In the first two posts in this series, we considered the way in which the Reformers viewed the Scriptures as to its authority and clarity. In this final installment, we turn our attention to the need for clarity in the propagation of Scripture for reformation today. For those committed to the Reformation project today, the doctrine of the clarity of the scriptures has certain implications that we should not ignore.

This job though, of making the text clear and easy to understand is not merely the work of missionaries and translators. It is not merely the work of pastors either, though it is that to be sure.

It is the work of all Christians whether you are a parent struggling with how to form the thought processes and desires of your child in a biblical way, a member of a Bible study casually debating the meaning of that week’s biblical passage, or a student attempting to explain to a friend why you don’t partake in the same “social practices” as the others in your school. We are all to give an answer, a defense of what we believe for the hope that is within us (1 Pet 3:15), and that defense should be clear and intelligible in order to be a proper defense.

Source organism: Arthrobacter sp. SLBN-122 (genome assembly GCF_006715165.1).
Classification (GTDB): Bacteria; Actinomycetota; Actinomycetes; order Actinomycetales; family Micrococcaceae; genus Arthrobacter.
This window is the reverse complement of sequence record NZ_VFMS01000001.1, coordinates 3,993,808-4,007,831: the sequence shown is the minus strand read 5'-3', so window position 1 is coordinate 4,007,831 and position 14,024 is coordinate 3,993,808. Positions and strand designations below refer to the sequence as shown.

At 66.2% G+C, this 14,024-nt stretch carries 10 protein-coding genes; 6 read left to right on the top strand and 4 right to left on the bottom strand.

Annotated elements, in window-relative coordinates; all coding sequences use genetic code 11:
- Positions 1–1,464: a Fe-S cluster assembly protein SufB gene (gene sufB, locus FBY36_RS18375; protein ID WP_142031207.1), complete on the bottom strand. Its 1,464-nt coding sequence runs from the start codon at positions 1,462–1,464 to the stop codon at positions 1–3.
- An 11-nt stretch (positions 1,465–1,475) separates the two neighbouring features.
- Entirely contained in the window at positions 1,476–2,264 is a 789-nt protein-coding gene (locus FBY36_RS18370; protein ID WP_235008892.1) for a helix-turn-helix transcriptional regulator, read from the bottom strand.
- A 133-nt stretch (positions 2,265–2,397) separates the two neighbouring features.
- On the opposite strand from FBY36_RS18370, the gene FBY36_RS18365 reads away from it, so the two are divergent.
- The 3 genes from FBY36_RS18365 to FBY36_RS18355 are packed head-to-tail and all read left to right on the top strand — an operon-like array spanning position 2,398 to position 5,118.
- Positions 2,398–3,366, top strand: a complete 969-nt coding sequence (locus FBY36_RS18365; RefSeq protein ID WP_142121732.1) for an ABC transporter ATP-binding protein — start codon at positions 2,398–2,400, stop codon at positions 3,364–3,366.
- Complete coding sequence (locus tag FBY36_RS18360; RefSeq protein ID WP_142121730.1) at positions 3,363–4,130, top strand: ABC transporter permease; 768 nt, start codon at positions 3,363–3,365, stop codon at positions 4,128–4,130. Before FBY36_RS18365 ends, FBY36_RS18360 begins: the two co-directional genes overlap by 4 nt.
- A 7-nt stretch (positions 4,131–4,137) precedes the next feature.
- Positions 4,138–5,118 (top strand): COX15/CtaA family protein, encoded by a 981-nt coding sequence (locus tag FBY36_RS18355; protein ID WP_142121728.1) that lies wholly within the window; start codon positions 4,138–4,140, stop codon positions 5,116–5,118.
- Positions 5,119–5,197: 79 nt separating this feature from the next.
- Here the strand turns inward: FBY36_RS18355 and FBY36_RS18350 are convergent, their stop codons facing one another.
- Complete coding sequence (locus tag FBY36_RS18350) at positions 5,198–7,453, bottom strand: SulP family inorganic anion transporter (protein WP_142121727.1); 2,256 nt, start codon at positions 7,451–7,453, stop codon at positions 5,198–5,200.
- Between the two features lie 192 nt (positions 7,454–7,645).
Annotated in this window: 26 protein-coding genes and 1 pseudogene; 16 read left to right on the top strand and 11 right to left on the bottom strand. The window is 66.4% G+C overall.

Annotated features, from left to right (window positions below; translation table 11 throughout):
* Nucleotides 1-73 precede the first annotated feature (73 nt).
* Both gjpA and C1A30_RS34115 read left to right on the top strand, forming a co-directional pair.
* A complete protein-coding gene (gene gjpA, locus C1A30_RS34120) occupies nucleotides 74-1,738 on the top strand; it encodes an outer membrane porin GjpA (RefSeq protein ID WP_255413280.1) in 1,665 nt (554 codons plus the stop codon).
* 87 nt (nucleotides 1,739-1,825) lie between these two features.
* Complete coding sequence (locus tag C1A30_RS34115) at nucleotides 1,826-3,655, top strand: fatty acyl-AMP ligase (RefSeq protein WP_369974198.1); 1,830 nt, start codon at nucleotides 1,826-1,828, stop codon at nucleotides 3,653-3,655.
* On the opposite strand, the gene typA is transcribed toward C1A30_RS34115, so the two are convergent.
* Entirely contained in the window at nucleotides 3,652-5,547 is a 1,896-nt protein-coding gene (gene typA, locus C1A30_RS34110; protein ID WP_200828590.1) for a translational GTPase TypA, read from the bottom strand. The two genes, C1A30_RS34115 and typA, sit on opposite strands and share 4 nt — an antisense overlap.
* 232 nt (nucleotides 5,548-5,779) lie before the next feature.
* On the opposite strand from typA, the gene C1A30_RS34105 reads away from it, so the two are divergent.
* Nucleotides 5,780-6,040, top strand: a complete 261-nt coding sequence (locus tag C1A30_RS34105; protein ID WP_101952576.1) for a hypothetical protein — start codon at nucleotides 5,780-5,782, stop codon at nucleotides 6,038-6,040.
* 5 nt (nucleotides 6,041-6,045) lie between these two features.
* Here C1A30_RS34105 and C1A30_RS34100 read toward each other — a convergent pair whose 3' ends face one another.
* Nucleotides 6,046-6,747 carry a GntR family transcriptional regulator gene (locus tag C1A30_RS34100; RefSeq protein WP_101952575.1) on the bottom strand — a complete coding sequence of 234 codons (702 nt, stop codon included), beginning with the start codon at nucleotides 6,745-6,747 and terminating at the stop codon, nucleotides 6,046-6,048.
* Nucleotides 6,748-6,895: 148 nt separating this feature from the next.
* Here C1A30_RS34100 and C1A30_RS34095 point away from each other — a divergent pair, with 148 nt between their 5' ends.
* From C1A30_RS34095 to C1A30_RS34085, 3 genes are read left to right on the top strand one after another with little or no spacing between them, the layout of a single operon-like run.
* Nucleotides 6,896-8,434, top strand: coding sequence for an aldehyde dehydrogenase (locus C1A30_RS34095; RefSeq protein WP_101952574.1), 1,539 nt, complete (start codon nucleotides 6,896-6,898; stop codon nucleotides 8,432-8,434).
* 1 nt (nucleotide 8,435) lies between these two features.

The clarity of the scriptures calls us to do the hard work of making our beliefs clear. Or to put it in a more Pauline way,

Because we worship a God who has mercifully condescended to speak to us in the confines of human language, of Hebrew, Aramaic, and Greek, and in forms of those languages that are the most common, with words and grammar that are intelligible…

Because we worship a Lord who brought his word to us, in the form of his Son, his Logos, made incarnate, a substitute for us…

Because it was the practice of Jesus to debate with the best of the learned scholars of his day, and yet make himself and his good news plain to the least educated, the most disenfranchised people of his day…

Because we of all people, have benefited the most from the clear articulation of the good news, through which we were called to faith in Jesus Christ, justified by his life and death, adopted as sons of God, sanctified in the Spirit, and made to long for glory…

…then we of all people can personally understand the call to proclaim the teaching of scripture in as clear and intelligible a way as possible.

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